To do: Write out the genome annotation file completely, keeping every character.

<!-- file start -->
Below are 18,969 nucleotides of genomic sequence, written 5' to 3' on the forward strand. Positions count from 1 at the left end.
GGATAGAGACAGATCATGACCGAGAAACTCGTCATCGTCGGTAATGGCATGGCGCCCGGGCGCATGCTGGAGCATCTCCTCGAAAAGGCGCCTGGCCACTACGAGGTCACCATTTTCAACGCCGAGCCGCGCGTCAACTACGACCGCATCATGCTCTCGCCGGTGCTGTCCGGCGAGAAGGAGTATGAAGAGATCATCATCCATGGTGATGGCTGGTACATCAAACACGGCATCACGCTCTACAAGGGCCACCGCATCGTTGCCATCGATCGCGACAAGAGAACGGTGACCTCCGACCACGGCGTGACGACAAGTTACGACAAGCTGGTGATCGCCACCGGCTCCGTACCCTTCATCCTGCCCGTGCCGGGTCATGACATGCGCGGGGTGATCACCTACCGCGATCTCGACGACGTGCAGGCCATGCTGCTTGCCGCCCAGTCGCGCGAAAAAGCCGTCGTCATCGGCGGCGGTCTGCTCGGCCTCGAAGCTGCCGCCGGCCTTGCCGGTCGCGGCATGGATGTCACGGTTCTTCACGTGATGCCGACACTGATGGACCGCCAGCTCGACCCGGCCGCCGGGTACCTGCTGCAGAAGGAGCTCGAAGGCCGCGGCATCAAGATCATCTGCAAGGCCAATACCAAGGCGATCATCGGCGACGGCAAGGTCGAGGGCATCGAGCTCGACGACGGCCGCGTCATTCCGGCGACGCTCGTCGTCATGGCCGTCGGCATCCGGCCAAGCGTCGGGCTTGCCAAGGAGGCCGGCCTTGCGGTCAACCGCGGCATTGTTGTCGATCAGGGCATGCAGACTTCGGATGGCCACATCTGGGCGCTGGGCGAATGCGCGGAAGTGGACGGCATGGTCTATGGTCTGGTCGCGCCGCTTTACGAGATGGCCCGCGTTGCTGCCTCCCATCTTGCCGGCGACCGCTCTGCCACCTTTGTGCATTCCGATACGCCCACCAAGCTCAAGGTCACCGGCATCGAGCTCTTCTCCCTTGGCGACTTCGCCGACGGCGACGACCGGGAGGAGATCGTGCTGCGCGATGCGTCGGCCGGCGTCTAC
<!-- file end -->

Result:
Below are 18,969 nucleotides of genomic sequence, written 5' to 3' on the forward strand. Positions count from 1 at the left end.
GGATAGAGACAGATCATGACCGAGAAACTCGTCATCGTCGGTAATGGCATGGCGCCCGGGCGCATGCTGGAGCATCTCCTCGAAAAGGCGCCTGGCCACTACGAGGTCACCATTTTCAACGCCGAGCCGCGCGTCAACTACGACCGCATCATGCTCTCGCCGGTGCTGTCCGGCGAGAAGGAGTATGAAGAGATCATCATCCATGGTGATGGCTGGTACATCAAACACGGCATCACGCTCTACAAGGGCCACCGCATCGTTGCCATCGATCGCGACAAGAGAACGGTGACCTCCGACCACGGCGTGACGACAAGTTACGACAAGCTGGTGATCGCCACCGGCTCCGTACCCTTCATCCTGCCCGTGCCGGGTCATGACATGCGCGGGGTGATCACCTACCGCGATCTCGACGACGTGCAGGCCATGCTGCTTGCCGCCCAGTCGCGCGAAAAAGCCGTCGTCATCGGCGGCGGTCTGCTCGGCCTCGAAGCTGCCGCCGGCCTTGCCGGTCGCGGCATGGATGTCACGGTTCTTCACGTGATGCCGACACTGATGGACCGCCAGCTCGACCCGGCCGCCGGGTACCTGCTGCAGAAGGAGCTCGAAGGCCGCGGCATCAAGATCATCTGCAAGGCCAATACCAAGGCGATCATCGGCGACGGCAAGGTCGAGGGCATCGAGCTCGACGACGGCCGCGTCATTCCGGCGACGCTCGTCGTCATGGCCGTCGGCATCCGGCCAAGCGTCGGGCTTGCCAAGGAGGCCGGCCTTGCGGTCAACCGCGGCATTGTTGTCGATCAGGGCATGCAGACTTCGGATGGCCACATCTGGGCGCTGGGCGAATGCGCGGAAGTGGACGGCATGGTCTATGGTCTGGTCGCGCCGCTTTACGAGATGGCCCGCGTTGCTGCCTCCCATCTTGCCGGCGACCGCTCTGCCACCTTTGTGCATTCCGATACGCCCACCAAGCTCAAGGTCACCGGCATCGAGCTCTTCTCCCTTGGCGACTTCGCCGACGGCGACGACCGGGAGGAGATCGTGCTGCGCGATGCGTCGGCCGGCGTCTAC